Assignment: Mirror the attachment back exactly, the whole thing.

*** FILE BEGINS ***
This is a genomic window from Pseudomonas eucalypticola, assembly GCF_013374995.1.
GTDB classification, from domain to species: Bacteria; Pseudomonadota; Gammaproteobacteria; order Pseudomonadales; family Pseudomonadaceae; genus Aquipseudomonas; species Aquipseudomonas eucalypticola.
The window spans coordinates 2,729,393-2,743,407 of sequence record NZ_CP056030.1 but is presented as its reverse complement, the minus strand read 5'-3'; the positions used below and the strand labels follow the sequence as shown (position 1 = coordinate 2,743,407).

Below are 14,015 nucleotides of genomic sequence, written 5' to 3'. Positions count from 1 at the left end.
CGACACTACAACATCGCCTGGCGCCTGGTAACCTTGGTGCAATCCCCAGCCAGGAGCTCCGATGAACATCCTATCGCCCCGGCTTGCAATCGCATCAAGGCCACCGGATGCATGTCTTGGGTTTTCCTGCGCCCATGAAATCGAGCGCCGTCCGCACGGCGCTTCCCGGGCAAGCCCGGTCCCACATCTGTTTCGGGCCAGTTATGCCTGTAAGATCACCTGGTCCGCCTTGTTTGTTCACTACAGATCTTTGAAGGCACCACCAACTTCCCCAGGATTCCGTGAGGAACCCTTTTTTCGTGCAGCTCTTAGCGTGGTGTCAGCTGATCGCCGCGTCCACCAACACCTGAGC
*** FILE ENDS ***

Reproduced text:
This is a genomic window from Pseudomonas eucalypticola, assembly GCF_013374995.1.
GTDB classification, from domain to species: Bacteria; Pseudomonadota; Gammaproteobacteria; order Pseudomonadales; family Pseudomonadaceae; genus Aquipseudomonas; species Aquipseudomonas eucalypticola.
The window spans coordinates 2,729,393-2,743,407 of sequence record NZ_CP056030.1 but is presented as its reverse complement, the minus strand read 5'-3'; the positions used below and the strand labels follow the sequence as shown (position 1 = coordinate 2,743,407).

Below are 14,015 nucleotides of genomic sequence, written 5' to 3'. Positions count from 1 at the left end.
CGACACTACAACATCGCCTGGCGCCTGGTAACCTTGGTGCAATCCCCAGCCAGGAGCTCCGATGAACATCCTATCGCCCCGGCTTGCAATCGCATCAAGGCCACCGGATGCATGTCTTGGGTTTTCCTGCGCCCATGAAATCGAGCGCCGTCCGCACGGCGCTTCCCGGGCAAGCCCGGTCCCACATCTGTTTCGGGCCAGTTATGCCTGTAAGATCACCTGGTCCGCCTTGTTTGTTCACTACAGATCTTTGAAGGCACCACCAACTTCCCCAGGATTCCGTGAGGAACCCTTTTTTCGTGCAGCTCTTAGCGTGGTGTCAGCTGATCGCCGCGTCCACCAACACCTGAGC